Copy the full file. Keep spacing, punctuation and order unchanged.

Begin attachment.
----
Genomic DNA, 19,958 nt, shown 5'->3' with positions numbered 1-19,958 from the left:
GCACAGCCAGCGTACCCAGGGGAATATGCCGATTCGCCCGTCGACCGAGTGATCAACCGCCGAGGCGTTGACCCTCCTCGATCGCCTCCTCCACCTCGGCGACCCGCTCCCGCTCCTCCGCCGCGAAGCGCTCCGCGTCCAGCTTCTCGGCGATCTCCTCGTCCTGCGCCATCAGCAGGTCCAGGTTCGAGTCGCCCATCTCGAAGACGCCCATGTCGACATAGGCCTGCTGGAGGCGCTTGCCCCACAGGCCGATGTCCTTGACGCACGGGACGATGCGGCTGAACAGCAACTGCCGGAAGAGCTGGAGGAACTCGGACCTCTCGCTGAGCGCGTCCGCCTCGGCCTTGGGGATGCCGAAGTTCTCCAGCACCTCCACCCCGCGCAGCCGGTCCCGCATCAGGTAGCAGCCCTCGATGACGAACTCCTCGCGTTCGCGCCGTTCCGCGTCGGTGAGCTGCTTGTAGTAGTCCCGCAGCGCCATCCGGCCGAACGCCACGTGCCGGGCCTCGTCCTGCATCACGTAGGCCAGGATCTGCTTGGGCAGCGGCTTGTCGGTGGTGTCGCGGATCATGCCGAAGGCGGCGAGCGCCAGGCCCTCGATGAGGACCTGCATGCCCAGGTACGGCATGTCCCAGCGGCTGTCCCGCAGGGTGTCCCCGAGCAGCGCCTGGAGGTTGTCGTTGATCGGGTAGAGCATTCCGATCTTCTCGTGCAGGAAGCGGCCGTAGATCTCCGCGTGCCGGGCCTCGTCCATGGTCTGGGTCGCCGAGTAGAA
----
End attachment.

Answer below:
Genomic DNA, 19,958 nt, shown 5'->3' with positions numbered 1-19,958 from the left:
GCACAGCCAGCGTACCCAGGGGAATATGCCGATTCGCCCGTCGACCGAGTGATCAACCGCCGAGGCGTTGACCCTCCTCGATCGCCTCCTCCACCTCGGCGACCCGCTCCCGCTCCTCCGCCGCGAAGCGCTCCGCGTCCAGCTTCTCGGCGATCTCCTCGTCCTGCGCCATCAGCAGGTCCAGGTTCGAGTCGCCCATCTCGAAGACGCCCATGTCGACATAGGCCTGCTGGAGGCGCTTGCCCCACAGGCCGATGTCCTTGACGCACGGGACGATGCGGCTGAACAGCAACTGCCGGAAGAGCTGGAGGAACTCGGACCTCTCGCTGAGCGCGTCCGCCTCGGCCTTGGGGATGCCGAAGTTCTCCAGCACCTCCACCCCGCGCAGCCGGTCCCGCATCAGGTAGCAGCCCTCGATGACGAACTCCTCGCGTTCGCGCCGTTCCGCGTCGGTGAGCTGCTTGTAGTAGTCCCGCAGCGCCATCCGGCCGAACGCCACGTGCCGGGCCTCGTCCTGCATCACGTAGGCCAGGATCTGCTTGGGCAGCGGCTTGTCGGTGGTGTCGCGGATCATGCCGAAGGCGGCGAGCGCCAGGCCCTCGATGAGGACCTGCATGCCCAGGTACGGCATGTCCCAGCGGCTGTCCCGCAGGGTGTCCCCGAGCAGCGCCTGGAGGTTGTCGTTGATCGGGTAGAGCATTCCGATCTTCTCGTGCAGGAAGCGGCCGTAGATCTCCGCGTGCCGGGCCTCGTCCATGGTCTGGGTCGCCGAGTAGAA